Newton's Principia Mathematica


    2.1.1 • Public • Published


    An ESLint plugin to raise awareness for using inclusive language not only in your codebase, but in life.

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    If you're upgrading from 1.x.x. to 2.x.x, please read the migration document here first.

    What is inclusive language anyway?

    This is a great question to ask.

    Lets start with a general definition of "inclusive language":

    Inclusive language is language that is free from words, phrases or tones that reflect prejudiced, stereotyped or discriminatory views of particular people or groups. It is also language that doesn’t deliberately or inadvertently exclude people from being seen as part of a group. (Source)

    While it sounds obvious to adhere to use language that is inclusive, it may not always be as obvious to apply as you think. Sometimes it can also be subtle, and you're just not aware. Especially when you're using language that is not your first language. I am speaking out of my own experience.

    Let me give you a simple example (where I had to unlearn non-inclusive behavior myself): How often do you use the term "hey guys" when addressing a group of people? And how often can you say with 100% certainty that all members of that group identify as male? In English lessons I learned many decades ago that it's OK to use "guys" to address any group. In reality it's not OK, and adjusting (in this case my own) language helps others to be more included in conversations.

    There are many terms that we can have really looooong arguments about if they are inclusive, or non-inclusive. And there are many that are really obvious. Depending on your first language, it can be even more difficult to differentiate.

    This plugin contains, for now, four terms, where IMHO the tech industry as a whole is coming to/came to a consensus to change (the existing) standards. It will grow, over time. If you want to see some of this for yourself, there is a discussion about these terms here.

    Now, if you ask yourself "Do I really need this plugin?"... read further.

    Why would I need an ESLint plugin for that?

    There may be a high likelihood you won't need it. You still may want to use it though.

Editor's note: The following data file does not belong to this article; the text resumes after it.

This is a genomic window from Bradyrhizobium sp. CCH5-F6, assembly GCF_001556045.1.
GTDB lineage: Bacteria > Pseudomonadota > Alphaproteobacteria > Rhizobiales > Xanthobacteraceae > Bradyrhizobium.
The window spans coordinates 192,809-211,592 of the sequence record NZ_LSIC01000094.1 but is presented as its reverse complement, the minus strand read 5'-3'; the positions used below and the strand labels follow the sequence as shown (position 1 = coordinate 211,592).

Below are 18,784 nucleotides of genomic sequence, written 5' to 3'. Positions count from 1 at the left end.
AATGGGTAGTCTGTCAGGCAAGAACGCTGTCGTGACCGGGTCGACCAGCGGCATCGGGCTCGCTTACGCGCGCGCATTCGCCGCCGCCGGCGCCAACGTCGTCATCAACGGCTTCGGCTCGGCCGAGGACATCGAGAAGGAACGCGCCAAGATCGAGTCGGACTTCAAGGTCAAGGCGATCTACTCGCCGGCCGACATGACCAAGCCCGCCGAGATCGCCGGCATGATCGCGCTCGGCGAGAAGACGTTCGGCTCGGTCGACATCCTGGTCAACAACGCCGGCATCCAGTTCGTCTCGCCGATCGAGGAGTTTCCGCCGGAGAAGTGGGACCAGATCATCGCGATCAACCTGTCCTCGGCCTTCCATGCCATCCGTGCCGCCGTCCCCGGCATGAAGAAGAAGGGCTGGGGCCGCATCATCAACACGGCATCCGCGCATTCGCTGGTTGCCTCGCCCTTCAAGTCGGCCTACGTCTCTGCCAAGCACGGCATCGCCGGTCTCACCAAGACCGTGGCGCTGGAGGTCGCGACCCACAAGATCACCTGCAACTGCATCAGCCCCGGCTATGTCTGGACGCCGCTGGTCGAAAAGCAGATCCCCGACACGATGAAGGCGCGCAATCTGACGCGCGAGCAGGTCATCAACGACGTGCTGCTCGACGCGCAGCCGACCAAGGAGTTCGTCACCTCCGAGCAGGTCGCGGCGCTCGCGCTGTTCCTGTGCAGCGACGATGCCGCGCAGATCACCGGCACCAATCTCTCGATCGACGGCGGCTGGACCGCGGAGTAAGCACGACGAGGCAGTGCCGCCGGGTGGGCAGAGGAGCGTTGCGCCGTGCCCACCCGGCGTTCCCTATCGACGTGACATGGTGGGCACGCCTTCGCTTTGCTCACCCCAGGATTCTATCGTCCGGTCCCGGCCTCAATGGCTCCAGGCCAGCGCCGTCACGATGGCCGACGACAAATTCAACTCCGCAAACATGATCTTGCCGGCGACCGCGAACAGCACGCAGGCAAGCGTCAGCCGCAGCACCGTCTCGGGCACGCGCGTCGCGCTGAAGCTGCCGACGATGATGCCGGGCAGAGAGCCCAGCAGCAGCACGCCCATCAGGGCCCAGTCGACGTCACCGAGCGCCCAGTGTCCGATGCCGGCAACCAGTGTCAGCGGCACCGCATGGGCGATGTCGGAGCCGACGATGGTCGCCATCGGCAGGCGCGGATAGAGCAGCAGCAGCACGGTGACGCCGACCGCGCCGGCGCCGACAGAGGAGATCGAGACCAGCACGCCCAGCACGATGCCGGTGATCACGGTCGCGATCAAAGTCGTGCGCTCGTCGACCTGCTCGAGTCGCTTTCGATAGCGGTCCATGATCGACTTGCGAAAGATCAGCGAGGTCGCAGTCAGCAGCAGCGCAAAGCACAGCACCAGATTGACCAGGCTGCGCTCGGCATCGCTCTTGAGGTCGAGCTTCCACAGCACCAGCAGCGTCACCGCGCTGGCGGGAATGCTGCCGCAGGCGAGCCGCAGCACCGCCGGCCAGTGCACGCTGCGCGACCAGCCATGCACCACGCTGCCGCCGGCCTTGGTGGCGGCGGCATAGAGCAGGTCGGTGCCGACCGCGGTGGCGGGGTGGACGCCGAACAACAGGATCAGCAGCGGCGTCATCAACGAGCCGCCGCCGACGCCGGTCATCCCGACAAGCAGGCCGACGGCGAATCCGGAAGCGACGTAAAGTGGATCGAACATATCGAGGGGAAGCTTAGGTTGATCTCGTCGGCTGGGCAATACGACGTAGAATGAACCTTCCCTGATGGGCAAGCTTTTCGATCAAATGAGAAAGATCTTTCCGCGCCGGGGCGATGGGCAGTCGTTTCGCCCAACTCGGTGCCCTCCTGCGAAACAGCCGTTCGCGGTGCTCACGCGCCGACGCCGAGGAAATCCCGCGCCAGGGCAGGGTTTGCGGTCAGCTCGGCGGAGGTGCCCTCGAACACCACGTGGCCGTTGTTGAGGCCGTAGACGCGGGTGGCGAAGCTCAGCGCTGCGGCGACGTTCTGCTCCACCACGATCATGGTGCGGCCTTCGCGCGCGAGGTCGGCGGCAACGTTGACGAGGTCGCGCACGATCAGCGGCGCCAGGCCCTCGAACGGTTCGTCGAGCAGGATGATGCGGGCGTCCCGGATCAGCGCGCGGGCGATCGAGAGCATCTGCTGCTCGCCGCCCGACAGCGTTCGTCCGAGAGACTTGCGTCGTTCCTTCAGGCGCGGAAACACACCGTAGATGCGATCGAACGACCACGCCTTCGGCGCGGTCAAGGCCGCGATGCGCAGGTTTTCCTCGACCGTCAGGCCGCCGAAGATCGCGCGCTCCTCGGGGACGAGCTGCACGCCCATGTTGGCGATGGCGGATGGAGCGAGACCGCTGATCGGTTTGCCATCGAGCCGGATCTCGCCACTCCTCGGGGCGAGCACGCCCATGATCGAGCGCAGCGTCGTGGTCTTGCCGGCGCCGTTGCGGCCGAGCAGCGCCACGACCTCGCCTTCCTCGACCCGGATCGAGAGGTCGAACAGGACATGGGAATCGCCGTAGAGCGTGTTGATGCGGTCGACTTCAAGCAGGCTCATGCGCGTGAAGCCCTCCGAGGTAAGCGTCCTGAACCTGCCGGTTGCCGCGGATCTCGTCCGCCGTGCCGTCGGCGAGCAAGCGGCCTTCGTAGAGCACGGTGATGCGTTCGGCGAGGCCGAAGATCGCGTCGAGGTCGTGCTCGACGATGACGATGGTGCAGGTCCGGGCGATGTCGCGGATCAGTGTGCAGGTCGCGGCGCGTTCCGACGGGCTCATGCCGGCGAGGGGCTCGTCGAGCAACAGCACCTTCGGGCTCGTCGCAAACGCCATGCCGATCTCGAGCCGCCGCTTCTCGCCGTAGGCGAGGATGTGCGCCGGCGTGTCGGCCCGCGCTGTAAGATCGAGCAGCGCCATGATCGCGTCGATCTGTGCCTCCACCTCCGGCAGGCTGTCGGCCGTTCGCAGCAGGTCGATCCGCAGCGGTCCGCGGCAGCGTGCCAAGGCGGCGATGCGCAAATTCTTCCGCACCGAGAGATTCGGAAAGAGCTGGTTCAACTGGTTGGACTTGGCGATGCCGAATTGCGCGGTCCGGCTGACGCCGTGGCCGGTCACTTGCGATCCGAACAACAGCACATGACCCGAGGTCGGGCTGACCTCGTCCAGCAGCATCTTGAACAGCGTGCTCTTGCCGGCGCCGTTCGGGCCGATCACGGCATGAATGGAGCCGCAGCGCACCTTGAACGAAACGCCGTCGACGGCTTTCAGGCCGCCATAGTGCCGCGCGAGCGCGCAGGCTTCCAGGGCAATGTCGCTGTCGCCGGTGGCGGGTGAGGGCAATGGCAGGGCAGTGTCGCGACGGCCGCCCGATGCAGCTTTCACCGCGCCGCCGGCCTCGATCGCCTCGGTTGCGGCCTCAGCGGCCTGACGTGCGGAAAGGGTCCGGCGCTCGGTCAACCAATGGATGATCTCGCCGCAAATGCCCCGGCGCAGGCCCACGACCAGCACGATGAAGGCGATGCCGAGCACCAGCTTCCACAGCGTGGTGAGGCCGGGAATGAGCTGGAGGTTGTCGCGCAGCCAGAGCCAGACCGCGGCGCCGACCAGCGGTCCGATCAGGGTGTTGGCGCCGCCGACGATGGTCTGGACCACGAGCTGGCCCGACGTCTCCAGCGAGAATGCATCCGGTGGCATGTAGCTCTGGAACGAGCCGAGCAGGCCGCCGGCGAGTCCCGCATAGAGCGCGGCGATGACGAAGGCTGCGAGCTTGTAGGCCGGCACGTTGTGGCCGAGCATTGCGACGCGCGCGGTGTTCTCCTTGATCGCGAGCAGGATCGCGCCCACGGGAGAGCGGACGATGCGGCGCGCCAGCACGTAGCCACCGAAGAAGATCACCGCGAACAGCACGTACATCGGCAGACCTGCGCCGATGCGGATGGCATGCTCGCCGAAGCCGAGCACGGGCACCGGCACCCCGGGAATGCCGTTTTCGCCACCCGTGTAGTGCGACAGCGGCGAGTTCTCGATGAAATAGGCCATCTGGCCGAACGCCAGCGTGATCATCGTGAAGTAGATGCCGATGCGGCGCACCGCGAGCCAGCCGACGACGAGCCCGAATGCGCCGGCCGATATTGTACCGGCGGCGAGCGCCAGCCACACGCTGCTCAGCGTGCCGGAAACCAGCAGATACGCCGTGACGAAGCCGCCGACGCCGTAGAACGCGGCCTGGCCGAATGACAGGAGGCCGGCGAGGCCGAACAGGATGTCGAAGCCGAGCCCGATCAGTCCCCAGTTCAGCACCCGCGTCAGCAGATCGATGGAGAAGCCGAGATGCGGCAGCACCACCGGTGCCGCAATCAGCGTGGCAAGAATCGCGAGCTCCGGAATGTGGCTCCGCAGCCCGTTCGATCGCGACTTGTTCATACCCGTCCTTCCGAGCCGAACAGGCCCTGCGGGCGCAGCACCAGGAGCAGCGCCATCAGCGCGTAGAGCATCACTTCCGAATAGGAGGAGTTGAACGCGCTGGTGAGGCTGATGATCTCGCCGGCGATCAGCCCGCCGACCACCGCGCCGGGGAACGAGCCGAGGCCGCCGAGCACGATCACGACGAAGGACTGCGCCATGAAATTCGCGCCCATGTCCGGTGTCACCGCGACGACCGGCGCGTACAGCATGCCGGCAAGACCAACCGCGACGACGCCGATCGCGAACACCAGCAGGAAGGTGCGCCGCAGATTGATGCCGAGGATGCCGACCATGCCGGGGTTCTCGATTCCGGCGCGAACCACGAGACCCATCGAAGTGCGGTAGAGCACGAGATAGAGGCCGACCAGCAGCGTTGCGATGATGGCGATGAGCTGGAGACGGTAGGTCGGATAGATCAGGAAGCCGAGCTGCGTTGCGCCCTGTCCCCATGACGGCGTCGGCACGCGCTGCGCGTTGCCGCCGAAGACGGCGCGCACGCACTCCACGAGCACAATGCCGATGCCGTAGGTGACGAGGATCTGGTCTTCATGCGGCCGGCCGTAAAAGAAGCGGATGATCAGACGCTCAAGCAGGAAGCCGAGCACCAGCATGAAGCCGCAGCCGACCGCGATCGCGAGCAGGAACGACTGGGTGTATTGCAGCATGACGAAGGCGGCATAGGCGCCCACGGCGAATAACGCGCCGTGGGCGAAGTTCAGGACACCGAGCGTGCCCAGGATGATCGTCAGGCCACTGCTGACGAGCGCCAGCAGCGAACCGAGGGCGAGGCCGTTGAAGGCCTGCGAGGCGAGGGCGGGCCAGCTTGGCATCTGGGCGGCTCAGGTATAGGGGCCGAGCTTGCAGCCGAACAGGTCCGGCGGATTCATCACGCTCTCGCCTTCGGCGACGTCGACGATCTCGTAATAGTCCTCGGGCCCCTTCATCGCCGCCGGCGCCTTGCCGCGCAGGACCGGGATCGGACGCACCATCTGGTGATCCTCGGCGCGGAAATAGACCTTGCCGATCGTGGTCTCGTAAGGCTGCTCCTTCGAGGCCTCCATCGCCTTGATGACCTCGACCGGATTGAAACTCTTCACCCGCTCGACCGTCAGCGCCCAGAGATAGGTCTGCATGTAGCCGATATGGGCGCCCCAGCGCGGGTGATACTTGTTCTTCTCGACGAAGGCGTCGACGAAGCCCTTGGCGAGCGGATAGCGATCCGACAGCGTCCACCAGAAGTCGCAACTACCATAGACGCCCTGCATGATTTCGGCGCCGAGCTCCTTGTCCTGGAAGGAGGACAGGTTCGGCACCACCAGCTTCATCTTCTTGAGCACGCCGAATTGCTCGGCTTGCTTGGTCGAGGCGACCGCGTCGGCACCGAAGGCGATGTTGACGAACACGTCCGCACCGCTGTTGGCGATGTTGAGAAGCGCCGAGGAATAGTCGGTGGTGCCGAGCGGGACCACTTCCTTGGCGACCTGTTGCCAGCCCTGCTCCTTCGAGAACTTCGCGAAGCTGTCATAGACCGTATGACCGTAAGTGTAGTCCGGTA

First, if you read all this text, and if you haven't been aware of this topic until now, then I've reached my goal for this project. Think about it, read about it (there's plenty of information on the internet), discuss with your colleagues and friends, and hopefully apply a more inclusive language.

    Second, if you want to raise awareness, using this plugin is an option (eventually not the only one). Just having it in your codebase, and with that eventually bringing people to this repository and text, is a step. When more people learn, more people will apply these patterns to their own language.

    Third, if you want to participate, you can open issues on the repo. Or customize this plugin for your own usage or language, fork the repository, whatever you prefer. I don't care really about npm installs, or stars on this particular repo. I care that you start learning about inclusive language, and how to apply it. It's still a journey for me, unlearning many different behaviours.


    Ok, you're here, so let's come to the technical part.

    You'll first need to install ESLint:

    $ npm i eslint --save-dev

    Next, install eslint-plugin-inclusive-language:

    $ npm install eslint-plugin-inclusive-language --save-dev

    Note: If you installed ESLint globally (using the -g flag) then you must also install eslint-plugin-inclusive-language globally.


    Add inclusive-language to the plugins section of your .eslintrc configuration file. You can omit the eslint-plugin- prefix:

        "plugins": ["inclusive-language"]

    Then configure the rule use-inclusive-words.

        "rules": {
            "inclusive-language/use-inclusive-words": "error"

    That's it. You can find information on how to customize it in the rule documentation.




    npm i eslint-plugin-inclusive-language

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    • muenzpraeger